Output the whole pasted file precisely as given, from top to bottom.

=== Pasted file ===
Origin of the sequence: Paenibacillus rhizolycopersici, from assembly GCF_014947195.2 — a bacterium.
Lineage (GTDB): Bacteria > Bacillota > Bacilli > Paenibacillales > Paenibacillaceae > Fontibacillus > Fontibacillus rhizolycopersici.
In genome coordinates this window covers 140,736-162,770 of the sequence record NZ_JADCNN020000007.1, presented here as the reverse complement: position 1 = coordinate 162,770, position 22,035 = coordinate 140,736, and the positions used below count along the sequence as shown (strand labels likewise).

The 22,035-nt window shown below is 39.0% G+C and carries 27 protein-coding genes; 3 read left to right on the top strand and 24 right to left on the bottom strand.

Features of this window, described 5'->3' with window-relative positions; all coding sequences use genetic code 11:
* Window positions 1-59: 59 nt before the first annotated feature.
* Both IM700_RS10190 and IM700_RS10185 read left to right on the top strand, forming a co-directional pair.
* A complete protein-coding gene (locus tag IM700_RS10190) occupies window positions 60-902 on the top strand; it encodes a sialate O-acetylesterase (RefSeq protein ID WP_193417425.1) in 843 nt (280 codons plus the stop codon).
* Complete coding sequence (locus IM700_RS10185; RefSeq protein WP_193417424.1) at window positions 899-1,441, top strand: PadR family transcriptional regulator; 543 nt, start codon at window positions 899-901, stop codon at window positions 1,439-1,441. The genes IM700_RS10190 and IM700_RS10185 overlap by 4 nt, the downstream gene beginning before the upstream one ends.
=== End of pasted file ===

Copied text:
Origin of the sequence: Paenibacillus rhizolycopersici, from assembly GCF_014947195.2 — a bacterium.
Lineage (GTDB): Bacteria > Bacillota > Bacilli > Paenibacillales > Paenibacillaceae > Fontibacillus > Fontibacillus rhizolycopersici.
In genome coordinates this window covers 140,736-162,770 of the sequence record NZ_JADCNN020000007.1, presented here as the reverse complement: position 1 = coordinate 162,770, position 22,035 = coordinate 140,736, and the positions used below count along the sequence as shown (strand labels likewise).

The 22,035-nt window shown below is 39.0% G+C and carries 27 protein-coding genes; 3 read left to right on the top strand and 24 right to left on the bottom strand.

Features of this window, described 5'->3' with window-relative positions; all coding sequences use genetic code 11:
* Window positions 1-59: 59 nt before the first annotated feature.
* Both IM700_RS10190 and IM700_RS10185 read left to right on the top strand, forming a co-directional pair.
* A complete protein-coding gene (locus tag IM700_RS10190) occupies window positions 60-902 on the top strand; it encodes a sialate O-acetylesterase (RefSeq protein ID WP_193417425.1) in 843 nt (280 codons plus the stop codon).
* Complete coding sequence (locus IM700_RS10185; RefSeq protein WP_193417424.1) at window positions 899-1,441, top strand: PadR family transcriptional regulator; 543 nt, start codon at window positions 899-901, stop codon at window positions 1,439-1,441. The genes IM700_RS10190 and IM700_RS10185 overlap by 4 nt, the downstream gene beginning before the upstream one ends.